SAN FRANCISCO - The crisis atmosphere of last year has lifted, but the mood is hardly likely to be upbeat as commercial loan and credit officers convene here today.
Sluggish loan demand, a swarm of incoming federal regulations, and the uncertainty created by the accelerating consolidation of the banking industry are certain to cast a par over the annual fall conference, sponsored by the trade group Robert Morris Associates.
"It's not a bed of roses out there," said Robert E. Greene, executive vice president and chief credit officer of First Interstate Bancorp in Los Angeles. Mr. Greene just completed a one-year term as the trade group's president.
Last year, at the height of the banking industry's credit problems, chastened conference goers acknowledged past mistakes in what amounted to a mea culpa by the commercial lending establishment.
"I don't think it will be as gloomy as it was last year," said Martin Strischek, executive vice president of Barnett Bank of Palm Beach County, West Palm Beach, Fla.
Indeed, the industry appears to have put the worst of its credit losses behind it. And profits have been bolstered by higher net interest margins, further raising bankers' spirits.
At the same time, though, commercial real estate values continue to fall, bedeviling banks that financed the reckless buildup of the 1980s.
Question on Recovery
And even if the economy gathers some momentum, that will not necessarily give much of a lift to loan demand.
"I'm not sure we can just assume that this recession will be like every other one we've had in the past," said Edgar M. Morsman, chief lending officer at Norwest Bank Minnesota and a past president of the trade group.
Absent a return of high inflation rates, businesses will not jump to finance a buildup of inventories this time around, because of changes in the way inventories are managed.
That, in turn, will keep a lid on business loan demand, which is largely driven by inventory financing needs.
Price War Is Feared
"Anyone who isn't thinking about this could be making some strategic errors," Mr. Morsman said.
With too many banks chasing too few creditworthy borrowers, there is also concern that banks will slash prices to gain market share, or loosen credit standards to accommodate more risky borrowers.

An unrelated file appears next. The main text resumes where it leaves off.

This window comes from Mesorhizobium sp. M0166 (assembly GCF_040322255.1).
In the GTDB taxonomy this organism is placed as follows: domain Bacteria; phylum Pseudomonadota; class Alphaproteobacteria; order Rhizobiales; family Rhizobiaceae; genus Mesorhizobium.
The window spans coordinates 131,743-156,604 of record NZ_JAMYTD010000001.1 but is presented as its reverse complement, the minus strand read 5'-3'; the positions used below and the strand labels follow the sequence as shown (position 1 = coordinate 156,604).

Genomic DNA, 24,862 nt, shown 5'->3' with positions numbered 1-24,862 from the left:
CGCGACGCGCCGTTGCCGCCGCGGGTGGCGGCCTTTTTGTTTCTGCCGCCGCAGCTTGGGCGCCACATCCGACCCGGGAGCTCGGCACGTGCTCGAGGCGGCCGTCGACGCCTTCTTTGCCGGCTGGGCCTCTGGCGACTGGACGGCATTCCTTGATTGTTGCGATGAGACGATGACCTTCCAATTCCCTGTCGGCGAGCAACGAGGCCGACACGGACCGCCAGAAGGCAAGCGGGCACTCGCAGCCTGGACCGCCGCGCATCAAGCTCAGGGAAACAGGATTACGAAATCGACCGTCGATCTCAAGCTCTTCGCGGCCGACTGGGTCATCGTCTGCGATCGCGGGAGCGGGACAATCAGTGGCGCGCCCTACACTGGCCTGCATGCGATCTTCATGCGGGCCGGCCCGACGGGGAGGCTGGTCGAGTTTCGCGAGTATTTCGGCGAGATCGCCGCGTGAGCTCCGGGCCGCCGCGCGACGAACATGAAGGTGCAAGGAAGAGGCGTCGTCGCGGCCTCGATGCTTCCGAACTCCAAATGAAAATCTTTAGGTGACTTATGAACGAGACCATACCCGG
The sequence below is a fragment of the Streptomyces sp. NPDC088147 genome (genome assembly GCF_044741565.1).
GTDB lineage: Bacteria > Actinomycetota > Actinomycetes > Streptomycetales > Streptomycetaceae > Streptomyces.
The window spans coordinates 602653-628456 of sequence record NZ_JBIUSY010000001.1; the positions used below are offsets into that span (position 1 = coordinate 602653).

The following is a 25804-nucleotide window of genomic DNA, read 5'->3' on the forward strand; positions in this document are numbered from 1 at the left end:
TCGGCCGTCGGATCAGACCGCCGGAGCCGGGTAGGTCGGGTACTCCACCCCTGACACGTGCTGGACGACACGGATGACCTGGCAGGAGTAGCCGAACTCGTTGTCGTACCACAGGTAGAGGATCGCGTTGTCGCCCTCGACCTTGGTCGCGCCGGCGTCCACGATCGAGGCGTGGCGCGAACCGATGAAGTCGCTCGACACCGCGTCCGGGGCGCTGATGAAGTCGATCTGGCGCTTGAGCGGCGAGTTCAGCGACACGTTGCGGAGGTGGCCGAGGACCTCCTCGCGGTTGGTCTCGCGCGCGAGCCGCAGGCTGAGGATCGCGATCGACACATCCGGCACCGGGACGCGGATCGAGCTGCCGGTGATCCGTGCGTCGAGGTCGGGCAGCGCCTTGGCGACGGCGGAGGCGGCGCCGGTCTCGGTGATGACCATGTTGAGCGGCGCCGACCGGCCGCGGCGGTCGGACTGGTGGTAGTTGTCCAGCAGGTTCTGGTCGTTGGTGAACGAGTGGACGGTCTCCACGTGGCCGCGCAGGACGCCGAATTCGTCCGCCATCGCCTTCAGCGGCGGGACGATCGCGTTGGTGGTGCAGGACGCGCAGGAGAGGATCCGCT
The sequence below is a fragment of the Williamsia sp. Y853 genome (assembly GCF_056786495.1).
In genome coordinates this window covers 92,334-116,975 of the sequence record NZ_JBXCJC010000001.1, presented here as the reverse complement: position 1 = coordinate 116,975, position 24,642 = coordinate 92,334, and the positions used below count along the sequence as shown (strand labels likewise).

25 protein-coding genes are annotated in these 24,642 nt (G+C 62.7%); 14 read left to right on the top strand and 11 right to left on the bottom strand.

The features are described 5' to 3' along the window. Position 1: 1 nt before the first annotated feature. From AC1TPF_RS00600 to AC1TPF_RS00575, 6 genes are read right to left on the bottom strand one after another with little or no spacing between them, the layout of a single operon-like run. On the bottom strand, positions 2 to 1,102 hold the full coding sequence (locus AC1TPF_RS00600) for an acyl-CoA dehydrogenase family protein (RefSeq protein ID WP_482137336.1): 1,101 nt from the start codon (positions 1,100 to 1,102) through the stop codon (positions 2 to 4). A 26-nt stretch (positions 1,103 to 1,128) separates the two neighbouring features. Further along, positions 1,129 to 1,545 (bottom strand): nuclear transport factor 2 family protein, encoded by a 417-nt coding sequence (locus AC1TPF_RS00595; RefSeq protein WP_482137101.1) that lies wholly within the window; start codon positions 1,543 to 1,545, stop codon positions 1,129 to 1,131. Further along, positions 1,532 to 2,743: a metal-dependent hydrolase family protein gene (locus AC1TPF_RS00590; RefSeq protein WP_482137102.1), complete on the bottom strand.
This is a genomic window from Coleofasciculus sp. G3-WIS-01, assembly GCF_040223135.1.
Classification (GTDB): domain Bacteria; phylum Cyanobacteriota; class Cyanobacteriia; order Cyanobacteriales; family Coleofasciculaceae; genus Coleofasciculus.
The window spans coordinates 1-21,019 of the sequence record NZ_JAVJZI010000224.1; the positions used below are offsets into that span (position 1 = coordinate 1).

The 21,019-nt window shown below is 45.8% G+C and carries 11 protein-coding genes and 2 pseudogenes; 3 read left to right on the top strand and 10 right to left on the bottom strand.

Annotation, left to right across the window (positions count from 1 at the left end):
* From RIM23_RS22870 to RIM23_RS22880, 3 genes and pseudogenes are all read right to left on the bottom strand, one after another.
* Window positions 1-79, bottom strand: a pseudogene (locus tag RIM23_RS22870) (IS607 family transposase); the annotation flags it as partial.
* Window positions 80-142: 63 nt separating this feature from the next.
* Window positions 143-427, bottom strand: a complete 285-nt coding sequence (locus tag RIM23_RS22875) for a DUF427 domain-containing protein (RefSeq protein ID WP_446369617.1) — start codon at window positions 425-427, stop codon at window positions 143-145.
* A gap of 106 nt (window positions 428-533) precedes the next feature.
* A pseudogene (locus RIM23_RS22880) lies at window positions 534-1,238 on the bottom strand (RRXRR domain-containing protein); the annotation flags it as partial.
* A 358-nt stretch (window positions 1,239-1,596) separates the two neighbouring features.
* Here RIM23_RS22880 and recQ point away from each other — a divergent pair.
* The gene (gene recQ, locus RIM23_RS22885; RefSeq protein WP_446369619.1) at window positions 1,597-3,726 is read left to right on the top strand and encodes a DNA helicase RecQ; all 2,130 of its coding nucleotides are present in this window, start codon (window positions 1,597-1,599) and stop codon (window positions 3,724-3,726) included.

With that in mind, the trade group is continuing a campaign launched last year, dubbed Focusing on Fundamentals."
"We're still saying the industry has to pay attention to credit quality," said Keith E. Lawder, senior vice president of Wachovia Bank of Georgia and a director of the trade group.
In a sign that the association's almost messianic approach to credit quality is gaining adherents, attendance at this year's conference will be about 11% higher than it was last year, based on registration figures.
Meanwhile, the lending process itself is coming under assault by a wave of new federal regulations arising mainly from the Federal Deposit Insurance Corp. Improvement Act.
"The regulations probably are going to slow down the lending process dramatically," said William J. Rossman, president of Mid-State Bank and Trust Co. of Altoona, Pa., and newly elected president of Robert Morris Associates.
A Heavy Impact
T. Lincoln Morison, chairman of First Ipswich Bancorp in Massachusetts, said the cost and effort of complying with the new law can be "overwhelming."
The legislation, enacted last year, directed regulators to establish guidelines covering virtually all aspects of banking, from the setting of underwriting standards for loans to the compensation of bank officers and directors.
Mr. Strischek at Barnett Bank said the extra work required to comply with the new regulations comes at a time when banks are under pressure to pare employment levels.
"To the extent there is not enough staff to keep track of the regulations, there is a pressure point at which this could slow us down" in making new loans, he said.